BREAKING: Edward Snowden to video conference in Monday night lecture

BREAKING%3A+Edward+Snowden+to+video+conference+in+Monday+night+lecture

Daily Iowan Staff

Edward Snowden, the famed NSA whistleblower currently living in Russia, will be brought in via video conferencing during the University of Iowa Lecture Committee’s Monday night event.

The event, which will start at 7:30, will be free and open to the public in the Englert Theater. It will feature Snowden, along with CIA whistleblower Coleen Rowley and former CIA analyst Ray McGovern. The lecture, titled “Intelligence not ‘Mistaken’, but ‘Fixed’ for War,” is cosponsored by Veterans for Peace and the Center for Human Rights, as well as the Iowa Physicians for Social Responsibility and PEACE Iowa.

Snowden, 32, has been seeking temporary asylum, or the protection given to someone believed to be a political refugee, in Russia since he leaked U.S. government documents in 2013. The documents lead to a series of revelations on U.S. intelligence agencies and their surveillance. Though he initially left for Hong Kong, Snowden later traveled to Russia.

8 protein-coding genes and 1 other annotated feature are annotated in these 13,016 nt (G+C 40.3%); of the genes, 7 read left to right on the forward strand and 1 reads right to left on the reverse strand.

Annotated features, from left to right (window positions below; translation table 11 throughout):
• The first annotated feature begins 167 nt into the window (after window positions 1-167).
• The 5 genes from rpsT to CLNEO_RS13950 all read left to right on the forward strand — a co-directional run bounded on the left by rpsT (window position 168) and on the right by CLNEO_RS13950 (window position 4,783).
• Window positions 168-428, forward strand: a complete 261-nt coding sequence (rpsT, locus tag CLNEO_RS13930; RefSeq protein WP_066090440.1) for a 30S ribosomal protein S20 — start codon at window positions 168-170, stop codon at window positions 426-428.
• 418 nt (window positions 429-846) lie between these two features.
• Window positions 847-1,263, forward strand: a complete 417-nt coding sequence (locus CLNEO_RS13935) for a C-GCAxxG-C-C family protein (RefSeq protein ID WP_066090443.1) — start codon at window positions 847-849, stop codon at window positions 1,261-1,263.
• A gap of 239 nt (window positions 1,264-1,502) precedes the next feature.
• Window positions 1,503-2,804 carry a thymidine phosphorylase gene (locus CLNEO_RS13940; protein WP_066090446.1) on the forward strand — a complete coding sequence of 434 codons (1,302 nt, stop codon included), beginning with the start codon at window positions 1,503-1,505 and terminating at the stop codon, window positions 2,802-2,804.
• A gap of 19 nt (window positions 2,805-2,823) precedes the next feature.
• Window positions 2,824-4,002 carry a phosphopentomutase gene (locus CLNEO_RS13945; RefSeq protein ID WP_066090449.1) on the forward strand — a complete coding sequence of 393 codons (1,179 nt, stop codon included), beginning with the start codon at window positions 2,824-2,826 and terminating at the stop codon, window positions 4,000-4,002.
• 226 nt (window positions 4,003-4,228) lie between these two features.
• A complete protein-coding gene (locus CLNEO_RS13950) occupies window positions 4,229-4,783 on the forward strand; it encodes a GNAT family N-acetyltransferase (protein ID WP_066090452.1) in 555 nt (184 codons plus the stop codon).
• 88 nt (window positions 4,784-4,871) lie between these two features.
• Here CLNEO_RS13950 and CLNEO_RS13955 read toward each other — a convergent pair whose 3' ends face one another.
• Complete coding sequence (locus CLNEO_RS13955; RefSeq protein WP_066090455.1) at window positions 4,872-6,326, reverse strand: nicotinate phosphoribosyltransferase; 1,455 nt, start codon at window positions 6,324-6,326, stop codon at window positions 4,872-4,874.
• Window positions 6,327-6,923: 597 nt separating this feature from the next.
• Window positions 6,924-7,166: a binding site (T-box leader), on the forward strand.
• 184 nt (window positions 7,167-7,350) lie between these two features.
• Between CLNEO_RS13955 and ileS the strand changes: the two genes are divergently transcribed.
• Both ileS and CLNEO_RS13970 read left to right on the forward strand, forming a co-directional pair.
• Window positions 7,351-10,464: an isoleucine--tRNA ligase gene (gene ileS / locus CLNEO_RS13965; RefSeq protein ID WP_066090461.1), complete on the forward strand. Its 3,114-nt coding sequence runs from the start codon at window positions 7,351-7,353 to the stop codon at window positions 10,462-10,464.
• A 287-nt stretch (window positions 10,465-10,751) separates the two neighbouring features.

The controversy around Snowden has been divisive for the American public. Some, including the New York Times’ editorial board, requested he be granted partial clemency. Others, including the country’s top politicos, have spoken out against Snowden.

The lecture was not originally intended to include Snowden, but in the last two weeks, was made possible, as Growley and Snowden are acquaintances. Snowden has spoken via video conferencing at other universities, as well as international events.

McGovern and Rowley, are also known for speaking about government intelligence. McGovern served as an Army officer, then as a CIA analyst. In 2006, he returned the Intelligence Commendation Medallion presented to him as a protest against CIA torture.

Rowley is a native to Iowa and graduated from the UI C0llege of Law in 1980. She served in the FBI during her career. After authoring a memo about FBI failures in an act of whistleblowing, she was named as TIME magazine’s “Person of the Year” in 2002 (with two other women.)

“This is definitely a different type of lecture,” Lecture Committee chair Carter Bell said. “I think the bay between security and liberty is hotly contested. It’s a really timely issue and one that won’t go away.”

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